When communicators plan for an unforeseen PR disaster, they list scenarios that could damage their organization’s reputation.
Often, these plans cover how the brand would respond if a senior executive was accused of sexual harassment or got into a car accident while drunk.
However, many companies still leave themselves vulnerable to reputational risk by failing to consider a massive blind spot: their rank-and-file employees’ bad behavior outside work hours.
Before Facebook and Twitter enabled people to reach almost any brand, companies could at least claim that an employee’s inappropriate or offensive behavior on their own time was exactly that: their own, outside the company’s control.
Now, with the public just a few keystrokes away from expressing outrage publicly and in real time, the game has changed. Organizations have to be prepared to act quickly and decisively if a rogue worker’s actions threaten the brand.
Hydro One fired an employee in 2015 after he shouted an obscenity at a TV reporter during a live report at a Toronto FC soccer match. The incident garnered immediate and widespread outrage on social media, along with support for the TV reporter, which included a comment about sexual harassment from then-Premier Kathleen Wynne. (Hydro One eventually rehired the employee, after an arbitrator found he had made “extensive efforts” to make amends.)
A year later, there was the famous Blue Jays game beer toss, which cost a Postmedia employee his job, and left him facing criminal charges. That incident, too, caused a wave of online condemnation.
Could a company simply issue a condemning statement in such an instance? Absolutely, but with a caveat: Management and HR teams must also be ready to go further.
That means crisis plans must include protocols to fire an employee if the case is egregious enough, pay severance as appropriate and then be prepared to argue its case in court if the employee sues the company.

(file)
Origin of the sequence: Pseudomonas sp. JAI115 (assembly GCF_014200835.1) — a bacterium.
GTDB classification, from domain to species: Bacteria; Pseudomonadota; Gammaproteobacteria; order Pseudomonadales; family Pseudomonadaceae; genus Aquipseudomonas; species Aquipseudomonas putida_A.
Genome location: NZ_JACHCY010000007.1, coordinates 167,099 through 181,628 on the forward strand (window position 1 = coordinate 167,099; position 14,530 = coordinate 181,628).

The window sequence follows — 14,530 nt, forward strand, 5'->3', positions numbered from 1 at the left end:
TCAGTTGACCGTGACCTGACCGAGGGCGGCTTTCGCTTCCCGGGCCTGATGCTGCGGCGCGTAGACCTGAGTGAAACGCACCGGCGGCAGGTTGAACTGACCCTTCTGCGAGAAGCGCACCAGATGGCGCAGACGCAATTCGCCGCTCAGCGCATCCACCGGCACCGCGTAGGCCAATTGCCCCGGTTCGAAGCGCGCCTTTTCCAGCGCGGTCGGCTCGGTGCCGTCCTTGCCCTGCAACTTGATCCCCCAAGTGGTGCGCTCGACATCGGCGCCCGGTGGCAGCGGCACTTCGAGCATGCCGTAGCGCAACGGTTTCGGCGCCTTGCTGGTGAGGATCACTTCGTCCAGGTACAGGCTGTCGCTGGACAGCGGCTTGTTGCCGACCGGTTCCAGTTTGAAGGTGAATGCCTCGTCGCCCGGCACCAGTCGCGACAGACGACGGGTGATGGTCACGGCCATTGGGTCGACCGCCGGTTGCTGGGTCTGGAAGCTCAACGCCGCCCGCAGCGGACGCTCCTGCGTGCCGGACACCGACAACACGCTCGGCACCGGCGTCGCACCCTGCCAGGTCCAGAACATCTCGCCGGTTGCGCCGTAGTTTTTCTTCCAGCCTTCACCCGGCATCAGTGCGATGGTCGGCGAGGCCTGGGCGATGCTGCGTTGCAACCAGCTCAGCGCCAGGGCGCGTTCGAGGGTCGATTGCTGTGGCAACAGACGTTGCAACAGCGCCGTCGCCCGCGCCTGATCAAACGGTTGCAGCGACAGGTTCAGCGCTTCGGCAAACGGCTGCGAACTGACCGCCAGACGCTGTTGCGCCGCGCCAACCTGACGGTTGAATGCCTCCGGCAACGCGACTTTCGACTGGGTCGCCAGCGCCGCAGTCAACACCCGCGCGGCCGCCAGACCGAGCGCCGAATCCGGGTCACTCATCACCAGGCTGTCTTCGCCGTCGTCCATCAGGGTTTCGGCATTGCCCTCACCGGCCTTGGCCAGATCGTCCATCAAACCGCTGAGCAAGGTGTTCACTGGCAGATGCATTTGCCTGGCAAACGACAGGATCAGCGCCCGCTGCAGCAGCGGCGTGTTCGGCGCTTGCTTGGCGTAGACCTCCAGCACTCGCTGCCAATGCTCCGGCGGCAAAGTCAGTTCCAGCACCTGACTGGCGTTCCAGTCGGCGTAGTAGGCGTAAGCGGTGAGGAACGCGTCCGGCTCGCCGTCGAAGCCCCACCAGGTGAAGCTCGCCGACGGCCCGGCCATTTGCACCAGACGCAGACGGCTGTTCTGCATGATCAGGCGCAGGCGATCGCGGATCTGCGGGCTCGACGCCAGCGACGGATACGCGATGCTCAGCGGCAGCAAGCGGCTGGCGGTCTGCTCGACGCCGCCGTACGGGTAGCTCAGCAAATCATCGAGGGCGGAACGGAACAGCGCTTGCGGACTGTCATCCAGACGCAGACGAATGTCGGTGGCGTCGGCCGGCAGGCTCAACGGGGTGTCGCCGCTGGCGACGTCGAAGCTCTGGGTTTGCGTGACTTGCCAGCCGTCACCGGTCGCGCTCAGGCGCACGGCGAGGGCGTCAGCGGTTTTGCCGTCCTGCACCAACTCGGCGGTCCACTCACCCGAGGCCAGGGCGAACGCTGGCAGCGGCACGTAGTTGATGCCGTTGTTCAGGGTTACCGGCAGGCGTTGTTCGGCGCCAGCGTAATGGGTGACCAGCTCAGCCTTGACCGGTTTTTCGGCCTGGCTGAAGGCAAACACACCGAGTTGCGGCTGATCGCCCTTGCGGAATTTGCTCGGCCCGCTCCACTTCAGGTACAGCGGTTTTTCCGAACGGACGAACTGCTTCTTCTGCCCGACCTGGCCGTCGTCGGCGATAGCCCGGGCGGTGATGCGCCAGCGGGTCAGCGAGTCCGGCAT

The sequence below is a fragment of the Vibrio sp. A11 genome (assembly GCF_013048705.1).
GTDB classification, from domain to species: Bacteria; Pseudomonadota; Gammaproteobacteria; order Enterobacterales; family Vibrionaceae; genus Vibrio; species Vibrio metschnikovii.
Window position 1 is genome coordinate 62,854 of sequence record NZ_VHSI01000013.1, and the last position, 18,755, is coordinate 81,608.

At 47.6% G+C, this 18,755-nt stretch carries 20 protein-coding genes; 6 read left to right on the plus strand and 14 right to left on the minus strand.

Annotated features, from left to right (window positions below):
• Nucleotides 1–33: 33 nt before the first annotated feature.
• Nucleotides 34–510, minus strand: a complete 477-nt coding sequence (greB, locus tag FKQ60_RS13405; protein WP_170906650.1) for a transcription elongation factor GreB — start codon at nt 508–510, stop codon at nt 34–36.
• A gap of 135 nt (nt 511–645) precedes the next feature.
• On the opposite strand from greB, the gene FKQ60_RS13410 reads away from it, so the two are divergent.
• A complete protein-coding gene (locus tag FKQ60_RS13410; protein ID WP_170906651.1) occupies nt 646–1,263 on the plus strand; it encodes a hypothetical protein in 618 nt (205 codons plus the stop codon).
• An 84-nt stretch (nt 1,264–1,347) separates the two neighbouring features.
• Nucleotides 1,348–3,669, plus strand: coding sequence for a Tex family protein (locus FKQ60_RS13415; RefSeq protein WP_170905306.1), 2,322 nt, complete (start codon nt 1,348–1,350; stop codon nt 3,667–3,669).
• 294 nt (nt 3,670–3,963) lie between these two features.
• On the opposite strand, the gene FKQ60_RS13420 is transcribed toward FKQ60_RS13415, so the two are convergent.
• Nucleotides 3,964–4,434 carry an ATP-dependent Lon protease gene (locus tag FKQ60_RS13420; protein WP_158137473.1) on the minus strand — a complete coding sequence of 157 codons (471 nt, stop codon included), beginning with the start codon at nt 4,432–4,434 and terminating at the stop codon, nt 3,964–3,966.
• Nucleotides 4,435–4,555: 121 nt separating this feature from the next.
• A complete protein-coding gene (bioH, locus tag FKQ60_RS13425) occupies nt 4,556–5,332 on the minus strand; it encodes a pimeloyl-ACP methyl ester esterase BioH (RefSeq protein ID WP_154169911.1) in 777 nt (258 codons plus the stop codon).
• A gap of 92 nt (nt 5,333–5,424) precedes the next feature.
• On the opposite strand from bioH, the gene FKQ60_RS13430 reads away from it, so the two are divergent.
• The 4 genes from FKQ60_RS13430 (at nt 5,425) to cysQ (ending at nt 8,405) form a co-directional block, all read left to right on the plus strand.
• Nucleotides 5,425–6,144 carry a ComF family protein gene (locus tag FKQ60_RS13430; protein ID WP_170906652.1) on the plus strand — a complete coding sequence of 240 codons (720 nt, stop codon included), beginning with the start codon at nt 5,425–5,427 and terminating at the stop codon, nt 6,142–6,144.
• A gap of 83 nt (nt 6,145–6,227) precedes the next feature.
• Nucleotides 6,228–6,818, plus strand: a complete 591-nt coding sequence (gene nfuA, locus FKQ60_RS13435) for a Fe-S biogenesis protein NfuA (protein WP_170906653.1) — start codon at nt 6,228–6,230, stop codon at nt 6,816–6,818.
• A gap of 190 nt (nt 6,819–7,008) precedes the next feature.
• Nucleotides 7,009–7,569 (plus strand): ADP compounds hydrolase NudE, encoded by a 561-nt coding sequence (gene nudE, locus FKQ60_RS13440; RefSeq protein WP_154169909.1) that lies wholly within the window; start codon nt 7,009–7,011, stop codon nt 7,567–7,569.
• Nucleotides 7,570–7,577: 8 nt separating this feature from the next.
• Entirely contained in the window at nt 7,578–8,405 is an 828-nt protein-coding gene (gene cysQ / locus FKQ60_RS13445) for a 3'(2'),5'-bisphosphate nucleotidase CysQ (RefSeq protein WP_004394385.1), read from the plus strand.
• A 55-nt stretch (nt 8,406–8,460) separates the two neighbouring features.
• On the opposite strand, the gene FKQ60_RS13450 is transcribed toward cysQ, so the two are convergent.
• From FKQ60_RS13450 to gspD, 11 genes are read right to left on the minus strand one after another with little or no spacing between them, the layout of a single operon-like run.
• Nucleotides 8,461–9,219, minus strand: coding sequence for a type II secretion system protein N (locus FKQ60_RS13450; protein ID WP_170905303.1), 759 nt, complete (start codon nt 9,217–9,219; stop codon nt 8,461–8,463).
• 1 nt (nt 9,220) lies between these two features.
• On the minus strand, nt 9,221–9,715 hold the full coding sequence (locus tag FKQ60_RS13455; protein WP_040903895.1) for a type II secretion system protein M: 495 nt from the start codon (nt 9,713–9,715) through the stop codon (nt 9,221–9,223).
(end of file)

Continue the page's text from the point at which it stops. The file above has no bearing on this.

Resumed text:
In May, Roseanne Barr, the star of a successful reboot of her original “Roseanne” sitcom, posted a racist tweet. Just hours after the post and resulting online anger, ABC strongly condemned Barr’s comments and canceled the popular and lucrative show.
At the same time, responding quickly—or too strongly—can be fraught with legal risk. For example, what if a brand condemns or fires an employee for a criminal offense before that person is proven guilty?
Scotiabank is facing such a case, after an employee in Toronto was charged with child luring, sexual assault and other offenses. These are gravely serious allegations, the bank’s name has appeared in many headlines, and its brand is damaged with every new article. However, these are charges that haven’t yet been tested in court. The bank took a balanced and appropriate course of action by refusing to comment given the ongoing investigation, and by not answering questions about the worker’s employment status.
Companies have nowhere to hide when it comes to the reputational damage an off-duty employee can cause. PR and management teams should address this reality head on, rather than trying to fix things as they arise. By then, it could already be too late.
A version of this post first appeared on the Provident Communications blog.